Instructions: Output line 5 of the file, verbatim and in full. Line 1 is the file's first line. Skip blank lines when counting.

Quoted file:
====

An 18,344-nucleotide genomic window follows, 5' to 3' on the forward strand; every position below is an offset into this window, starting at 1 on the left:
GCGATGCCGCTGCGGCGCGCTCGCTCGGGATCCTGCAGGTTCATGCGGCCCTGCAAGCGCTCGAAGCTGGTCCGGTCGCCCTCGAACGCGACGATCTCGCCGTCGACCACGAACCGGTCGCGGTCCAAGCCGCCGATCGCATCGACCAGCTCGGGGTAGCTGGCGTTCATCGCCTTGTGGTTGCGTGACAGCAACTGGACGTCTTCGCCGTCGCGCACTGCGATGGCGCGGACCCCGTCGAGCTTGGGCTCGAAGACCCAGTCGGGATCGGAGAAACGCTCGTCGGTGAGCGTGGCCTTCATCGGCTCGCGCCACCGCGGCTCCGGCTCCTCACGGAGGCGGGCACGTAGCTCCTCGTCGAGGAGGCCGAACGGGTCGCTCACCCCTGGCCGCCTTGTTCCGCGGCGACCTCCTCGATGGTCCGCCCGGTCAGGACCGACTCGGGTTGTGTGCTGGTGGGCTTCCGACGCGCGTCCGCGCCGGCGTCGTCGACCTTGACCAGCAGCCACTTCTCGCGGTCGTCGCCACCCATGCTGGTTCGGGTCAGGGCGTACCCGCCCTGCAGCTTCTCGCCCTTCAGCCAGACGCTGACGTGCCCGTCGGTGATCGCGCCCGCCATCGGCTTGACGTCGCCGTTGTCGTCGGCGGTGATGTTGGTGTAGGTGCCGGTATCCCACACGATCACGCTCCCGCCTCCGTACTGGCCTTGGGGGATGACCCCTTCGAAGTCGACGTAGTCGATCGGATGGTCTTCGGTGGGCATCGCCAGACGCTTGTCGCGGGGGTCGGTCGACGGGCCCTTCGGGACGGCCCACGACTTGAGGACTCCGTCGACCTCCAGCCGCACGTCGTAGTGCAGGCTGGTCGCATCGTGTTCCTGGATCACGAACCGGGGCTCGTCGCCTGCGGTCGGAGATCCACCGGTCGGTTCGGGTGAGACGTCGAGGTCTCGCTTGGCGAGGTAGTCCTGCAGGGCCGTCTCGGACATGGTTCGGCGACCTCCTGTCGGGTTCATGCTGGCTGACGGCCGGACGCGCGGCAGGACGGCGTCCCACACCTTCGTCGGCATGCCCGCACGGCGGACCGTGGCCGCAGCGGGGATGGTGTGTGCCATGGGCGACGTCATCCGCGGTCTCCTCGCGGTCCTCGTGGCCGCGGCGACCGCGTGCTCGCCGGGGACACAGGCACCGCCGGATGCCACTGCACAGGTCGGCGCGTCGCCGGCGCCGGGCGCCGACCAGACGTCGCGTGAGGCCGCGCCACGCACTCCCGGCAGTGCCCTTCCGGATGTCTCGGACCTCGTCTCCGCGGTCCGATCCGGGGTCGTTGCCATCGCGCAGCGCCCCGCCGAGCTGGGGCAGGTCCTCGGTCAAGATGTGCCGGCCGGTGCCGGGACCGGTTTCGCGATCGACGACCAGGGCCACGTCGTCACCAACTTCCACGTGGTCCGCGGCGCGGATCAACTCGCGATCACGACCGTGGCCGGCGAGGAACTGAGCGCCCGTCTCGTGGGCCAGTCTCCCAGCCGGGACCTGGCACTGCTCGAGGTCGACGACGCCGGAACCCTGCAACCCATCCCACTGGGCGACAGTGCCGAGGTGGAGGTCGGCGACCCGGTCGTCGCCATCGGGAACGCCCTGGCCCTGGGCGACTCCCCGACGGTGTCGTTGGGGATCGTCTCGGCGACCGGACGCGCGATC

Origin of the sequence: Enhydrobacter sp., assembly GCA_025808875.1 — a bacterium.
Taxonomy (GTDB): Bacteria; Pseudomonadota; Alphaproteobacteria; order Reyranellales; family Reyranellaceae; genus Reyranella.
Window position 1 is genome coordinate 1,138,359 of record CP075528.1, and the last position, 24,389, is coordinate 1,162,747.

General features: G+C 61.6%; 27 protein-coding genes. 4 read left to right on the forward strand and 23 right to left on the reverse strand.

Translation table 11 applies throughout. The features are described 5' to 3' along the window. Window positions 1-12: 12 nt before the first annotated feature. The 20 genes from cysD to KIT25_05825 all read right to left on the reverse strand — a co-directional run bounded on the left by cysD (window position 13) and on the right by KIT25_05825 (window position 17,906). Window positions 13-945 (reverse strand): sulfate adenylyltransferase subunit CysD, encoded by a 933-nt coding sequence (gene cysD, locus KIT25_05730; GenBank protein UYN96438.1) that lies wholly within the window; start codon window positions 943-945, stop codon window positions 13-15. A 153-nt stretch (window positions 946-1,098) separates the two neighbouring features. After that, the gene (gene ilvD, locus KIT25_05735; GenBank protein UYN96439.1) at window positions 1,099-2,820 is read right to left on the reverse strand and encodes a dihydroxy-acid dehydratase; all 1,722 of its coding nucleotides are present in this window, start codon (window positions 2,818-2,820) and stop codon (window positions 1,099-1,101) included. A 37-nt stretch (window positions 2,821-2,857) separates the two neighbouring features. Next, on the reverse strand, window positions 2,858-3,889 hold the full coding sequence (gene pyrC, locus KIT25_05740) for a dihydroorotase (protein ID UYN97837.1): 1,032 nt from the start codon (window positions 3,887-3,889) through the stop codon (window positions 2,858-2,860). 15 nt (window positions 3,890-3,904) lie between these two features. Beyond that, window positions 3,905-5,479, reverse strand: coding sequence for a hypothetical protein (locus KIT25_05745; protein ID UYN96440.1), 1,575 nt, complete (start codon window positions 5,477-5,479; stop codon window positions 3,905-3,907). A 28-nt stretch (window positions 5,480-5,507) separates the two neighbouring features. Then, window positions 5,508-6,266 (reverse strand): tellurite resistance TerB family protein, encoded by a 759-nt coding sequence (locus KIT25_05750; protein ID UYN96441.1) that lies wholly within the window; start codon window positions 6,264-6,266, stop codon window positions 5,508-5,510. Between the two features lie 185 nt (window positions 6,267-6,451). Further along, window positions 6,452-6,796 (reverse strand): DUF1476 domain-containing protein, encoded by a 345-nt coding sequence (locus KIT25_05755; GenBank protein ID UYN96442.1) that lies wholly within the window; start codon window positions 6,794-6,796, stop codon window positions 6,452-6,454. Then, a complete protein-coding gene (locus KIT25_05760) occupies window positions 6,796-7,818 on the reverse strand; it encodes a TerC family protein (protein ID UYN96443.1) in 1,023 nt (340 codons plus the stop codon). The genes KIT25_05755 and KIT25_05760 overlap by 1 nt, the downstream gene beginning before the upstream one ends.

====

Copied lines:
Window position 1 is genome coordinate 1,138,359 of record CP075528.1, and the last position, 24,389, is coordinate 1,162,747.